This is a lot to uncover, and the issues surrounding the topic are highly interlinked.
“One of my research questions is how to predict water availability in future scenarios with models and how to better operate hydropower in those conditions. This is to investigate resilience to the increasing uncertainties from globalisation and climate change. Climate influences water availability, the melting of glaciers and snow, and the availability and demand of energy. Therefore, it is crucial to grasp what we are doing differently now, compared to decades ago,” he continues.
Unfortunately, Patro is not able to address all the challenges at once. He points out that models are based on assumptions about the climate and the stakeholders.
Climate change puts pressure on hydropower
It has been predicted that, by the end of the century, a large percentage of glaciers in the world will melt. Climate change and the melting of glaciers have severe consequences. Patro mentions how the breaking of a glacier led to flash flooding and landslides in India (the Chamoli glacier burst in 2021) and how a glacier collapse in the mountains of Italy (the Punto Rocca glacier in 2022) caused damage and even casualties. The Himalayan glaciers are also melting. All of this is reflected in river flows.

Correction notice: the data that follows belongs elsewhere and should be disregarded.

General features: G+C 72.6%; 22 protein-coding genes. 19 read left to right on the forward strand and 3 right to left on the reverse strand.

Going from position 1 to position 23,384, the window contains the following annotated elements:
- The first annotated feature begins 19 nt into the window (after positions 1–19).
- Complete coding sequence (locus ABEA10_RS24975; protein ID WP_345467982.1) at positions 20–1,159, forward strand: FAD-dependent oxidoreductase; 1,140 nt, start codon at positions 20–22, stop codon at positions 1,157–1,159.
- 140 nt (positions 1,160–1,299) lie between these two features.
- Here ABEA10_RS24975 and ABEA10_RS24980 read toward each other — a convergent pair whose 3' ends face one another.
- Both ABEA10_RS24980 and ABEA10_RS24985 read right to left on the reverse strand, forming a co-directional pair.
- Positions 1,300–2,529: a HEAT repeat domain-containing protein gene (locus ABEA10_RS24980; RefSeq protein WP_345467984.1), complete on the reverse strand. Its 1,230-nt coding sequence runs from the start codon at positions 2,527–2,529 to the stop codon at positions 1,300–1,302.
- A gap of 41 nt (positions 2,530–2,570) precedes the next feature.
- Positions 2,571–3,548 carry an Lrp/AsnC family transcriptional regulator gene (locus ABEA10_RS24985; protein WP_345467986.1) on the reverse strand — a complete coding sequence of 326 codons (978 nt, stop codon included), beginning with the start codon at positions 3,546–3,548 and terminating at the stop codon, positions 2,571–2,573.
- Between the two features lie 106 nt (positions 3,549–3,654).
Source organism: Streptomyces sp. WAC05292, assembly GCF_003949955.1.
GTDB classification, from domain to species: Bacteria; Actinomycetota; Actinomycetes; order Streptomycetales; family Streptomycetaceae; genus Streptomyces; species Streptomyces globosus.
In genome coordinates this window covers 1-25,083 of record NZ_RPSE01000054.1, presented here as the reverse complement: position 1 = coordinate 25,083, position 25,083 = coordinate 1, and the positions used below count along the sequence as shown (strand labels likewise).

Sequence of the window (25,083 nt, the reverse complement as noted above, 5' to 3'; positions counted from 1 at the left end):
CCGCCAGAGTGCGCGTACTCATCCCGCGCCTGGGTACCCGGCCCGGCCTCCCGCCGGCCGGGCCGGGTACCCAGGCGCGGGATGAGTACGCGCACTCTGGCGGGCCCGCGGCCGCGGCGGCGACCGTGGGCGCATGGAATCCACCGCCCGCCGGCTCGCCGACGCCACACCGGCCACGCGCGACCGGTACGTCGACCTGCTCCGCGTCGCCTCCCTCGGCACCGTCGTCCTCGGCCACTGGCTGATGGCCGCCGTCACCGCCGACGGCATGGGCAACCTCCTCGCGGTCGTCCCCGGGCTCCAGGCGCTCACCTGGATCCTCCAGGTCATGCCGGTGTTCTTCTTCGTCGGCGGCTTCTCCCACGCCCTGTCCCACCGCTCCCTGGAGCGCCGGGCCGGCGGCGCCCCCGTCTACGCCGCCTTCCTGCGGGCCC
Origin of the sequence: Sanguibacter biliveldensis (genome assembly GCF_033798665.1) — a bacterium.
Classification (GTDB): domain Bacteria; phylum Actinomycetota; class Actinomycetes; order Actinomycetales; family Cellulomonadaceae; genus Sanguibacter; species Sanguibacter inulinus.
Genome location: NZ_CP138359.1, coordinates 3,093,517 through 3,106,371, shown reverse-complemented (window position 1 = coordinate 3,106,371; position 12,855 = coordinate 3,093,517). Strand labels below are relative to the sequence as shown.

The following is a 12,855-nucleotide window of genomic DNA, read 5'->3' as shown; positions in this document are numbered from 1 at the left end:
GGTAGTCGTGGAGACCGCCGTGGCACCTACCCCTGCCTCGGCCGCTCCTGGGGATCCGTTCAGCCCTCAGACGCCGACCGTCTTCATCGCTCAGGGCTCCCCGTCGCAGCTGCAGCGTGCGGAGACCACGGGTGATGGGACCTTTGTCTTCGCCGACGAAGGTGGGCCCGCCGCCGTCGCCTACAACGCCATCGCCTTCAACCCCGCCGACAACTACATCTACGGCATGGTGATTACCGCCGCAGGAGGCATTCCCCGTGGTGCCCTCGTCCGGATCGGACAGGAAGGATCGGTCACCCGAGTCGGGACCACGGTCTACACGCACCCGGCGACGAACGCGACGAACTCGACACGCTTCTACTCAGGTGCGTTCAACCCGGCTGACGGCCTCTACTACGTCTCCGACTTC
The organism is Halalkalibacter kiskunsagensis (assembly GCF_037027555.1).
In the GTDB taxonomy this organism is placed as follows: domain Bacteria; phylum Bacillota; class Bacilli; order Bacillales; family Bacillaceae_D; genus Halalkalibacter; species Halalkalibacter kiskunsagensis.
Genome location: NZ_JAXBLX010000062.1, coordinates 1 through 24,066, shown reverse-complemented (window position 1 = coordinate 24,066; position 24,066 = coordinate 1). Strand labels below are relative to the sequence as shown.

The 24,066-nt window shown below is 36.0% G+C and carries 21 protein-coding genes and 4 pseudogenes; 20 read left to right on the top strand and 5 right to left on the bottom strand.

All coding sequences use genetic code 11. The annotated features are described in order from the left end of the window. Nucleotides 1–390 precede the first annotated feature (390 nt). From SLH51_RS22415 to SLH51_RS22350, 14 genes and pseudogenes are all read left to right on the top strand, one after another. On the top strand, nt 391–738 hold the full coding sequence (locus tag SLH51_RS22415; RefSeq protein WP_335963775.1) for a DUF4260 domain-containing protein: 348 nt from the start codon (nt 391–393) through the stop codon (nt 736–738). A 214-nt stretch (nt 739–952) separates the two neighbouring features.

“In the short term, let’s say from 10 to 20 years, the melting will result in more water in the rivers downstream. Longer term, when the glacier has melted or snow accumulation has reduced, the annual variation of water availability for hydropower and agriculture changes drastically. Hydropower operations need to be completely altered to work in the new conditions. In addition, higher temperatures change the energy demand, which increases pressure on the rivers,” Patro explains.
Even though it is a complicated set of challenges to tackle, Patro likes to find something good in everything.
“Governments are noticing the situation and policies are being made to reduce emissions. We’re yet to see how the policies get implemented on the ground level. It takes time to see the results. But governments are investing in monitoring and technological solutions as a collaborative effort. That’s what humanity is all about: when there’s a crisis, everyone tries to find a solution,” he says.
Hydropower raises questions
A debate is going on about the effects of hydropower on the environment and local ecology. Hydropower is a reliable source of low-carbon electricity. Patro names storage capacity, flood control and flexibility as some of the main benefits of hydropower. Hydropower makes it possible to utilise other intermittent renewable sources, such as solar and wind.